Audica does something that a lot of VR games do today, and it does it well. It plays around with one mechanic and expands on it. There’s not a lot going on with the controls, so they blend into the background, allowing the user to focus on what they are seeing, rather than blindly (literally) trying to find the right control. It also lines the handle of the blaster with the grip of the controller, furthering the narrative that the player is holding a laser blaster straight out of Star Wars. Along these lines, the controls are very easy to pick up. Most people have seen how a gun/blaster works in movies and can pick up the “pull the trigger to fire a laser” command quickly. Aside from that, the instructions essentially boil down to a three to four sentence slide in the game that is always visible. Experienced VR users who have the feel of the controller down can use the touchpad for tricks, but it is not required. Audica even advises the player that the game will work better if they blasters are within view of the player. This helps tracking on the Rift because the tracking is inside out from the headset and if the headset cannot “see” the controllers, then tracking can only be reliable for a few seconds.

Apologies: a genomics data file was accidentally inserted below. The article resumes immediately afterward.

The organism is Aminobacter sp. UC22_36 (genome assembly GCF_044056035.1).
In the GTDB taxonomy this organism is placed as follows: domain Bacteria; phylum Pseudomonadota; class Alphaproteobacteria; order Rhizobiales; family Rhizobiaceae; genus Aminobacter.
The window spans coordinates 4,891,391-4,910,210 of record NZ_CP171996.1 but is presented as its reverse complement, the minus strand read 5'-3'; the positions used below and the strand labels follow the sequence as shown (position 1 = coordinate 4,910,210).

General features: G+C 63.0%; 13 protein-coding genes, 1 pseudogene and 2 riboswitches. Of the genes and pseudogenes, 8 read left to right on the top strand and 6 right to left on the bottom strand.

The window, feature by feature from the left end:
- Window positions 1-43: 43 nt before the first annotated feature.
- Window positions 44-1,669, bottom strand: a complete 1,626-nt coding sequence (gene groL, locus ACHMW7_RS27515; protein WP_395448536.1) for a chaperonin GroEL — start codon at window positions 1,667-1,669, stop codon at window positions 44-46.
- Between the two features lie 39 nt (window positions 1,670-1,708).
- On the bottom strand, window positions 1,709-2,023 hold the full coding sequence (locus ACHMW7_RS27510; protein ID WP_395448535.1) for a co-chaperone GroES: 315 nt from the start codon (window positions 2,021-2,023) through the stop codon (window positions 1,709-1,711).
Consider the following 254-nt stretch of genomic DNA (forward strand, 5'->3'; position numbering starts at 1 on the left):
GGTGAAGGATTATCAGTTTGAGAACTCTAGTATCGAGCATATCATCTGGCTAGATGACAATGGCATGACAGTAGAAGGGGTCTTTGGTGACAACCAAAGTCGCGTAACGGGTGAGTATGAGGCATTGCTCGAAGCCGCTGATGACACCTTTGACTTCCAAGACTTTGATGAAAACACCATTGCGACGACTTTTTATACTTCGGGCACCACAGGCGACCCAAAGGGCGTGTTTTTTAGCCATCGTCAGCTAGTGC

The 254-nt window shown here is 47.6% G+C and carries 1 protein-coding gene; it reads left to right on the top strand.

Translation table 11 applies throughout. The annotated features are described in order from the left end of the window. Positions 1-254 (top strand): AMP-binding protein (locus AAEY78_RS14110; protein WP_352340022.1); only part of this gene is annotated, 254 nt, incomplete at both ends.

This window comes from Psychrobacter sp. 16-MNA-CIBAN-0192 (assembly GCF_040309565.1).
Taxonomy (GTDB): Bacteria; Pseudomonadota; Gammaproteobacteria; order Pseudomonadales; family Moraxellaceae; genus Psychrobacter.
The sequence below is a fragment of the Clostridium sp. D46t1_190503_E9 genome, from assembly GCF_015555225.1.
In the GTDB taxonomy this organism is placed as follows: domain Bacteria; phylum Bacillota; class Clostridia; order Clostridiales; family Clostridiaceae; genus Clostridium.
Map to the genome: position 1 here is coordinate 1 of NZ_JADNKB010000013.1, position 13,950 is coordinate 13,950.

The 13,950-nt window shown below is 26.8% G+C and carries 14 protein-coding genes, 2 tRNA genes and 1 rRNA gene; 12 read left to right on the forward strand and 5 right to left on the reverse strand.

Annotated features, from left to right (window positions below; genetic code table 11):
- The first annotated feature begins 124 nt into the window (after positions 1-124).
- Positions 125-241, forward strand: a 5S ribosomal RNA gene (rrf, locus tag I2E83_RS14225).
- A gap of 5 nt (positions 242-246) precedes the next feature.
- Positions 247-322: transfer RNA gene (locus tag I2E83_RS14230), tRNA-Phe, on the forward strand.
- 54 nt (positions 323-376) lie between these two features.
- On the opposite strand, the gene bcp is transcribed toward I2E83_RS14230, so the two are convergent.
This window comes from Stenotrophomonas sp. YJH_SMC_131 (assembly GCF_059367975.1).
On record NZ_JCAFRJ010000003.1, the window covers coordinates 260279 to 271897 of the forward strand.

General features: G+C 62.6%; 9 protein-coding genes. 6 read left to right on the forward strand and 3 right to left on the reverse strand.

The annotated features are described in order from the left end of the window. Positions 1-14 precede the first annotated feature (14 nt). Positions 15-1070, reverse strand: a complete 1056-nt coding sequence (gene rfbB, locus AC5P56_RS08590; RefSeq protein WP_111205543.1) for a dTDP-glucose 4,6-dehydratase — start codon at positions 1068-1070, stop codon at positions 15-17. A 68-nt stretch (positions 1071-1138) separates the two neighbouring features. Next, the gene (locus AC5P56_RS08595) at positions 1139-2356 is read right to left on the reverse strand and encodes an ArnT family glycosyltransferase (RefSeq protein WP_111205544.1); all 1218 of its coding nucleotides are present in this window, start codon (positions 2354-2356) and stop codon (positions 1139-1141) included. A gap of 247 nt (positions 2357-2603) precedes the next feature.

There’s not a lot for the player to interact with outside of the menus and the targets. In fact, the entire environment, except for the platform the user is standing on, is placed out of reach of both the player and the blaster. This allows the developers to both play with the scale of the environment and maintain a decent framerate. Things further away can be rendered at a lower resolution so the player can focus on the targets. It also prevents the player from having to look around to see the menus since even they are placed at a good distance. Players shoot at the menu to pick options. With this, Harmonix has made the areas that the blaster is pointing at brighter so players know what they will choose. This is a good alternative to a pointer, since the blaster does not have a pointer on it when playing the game.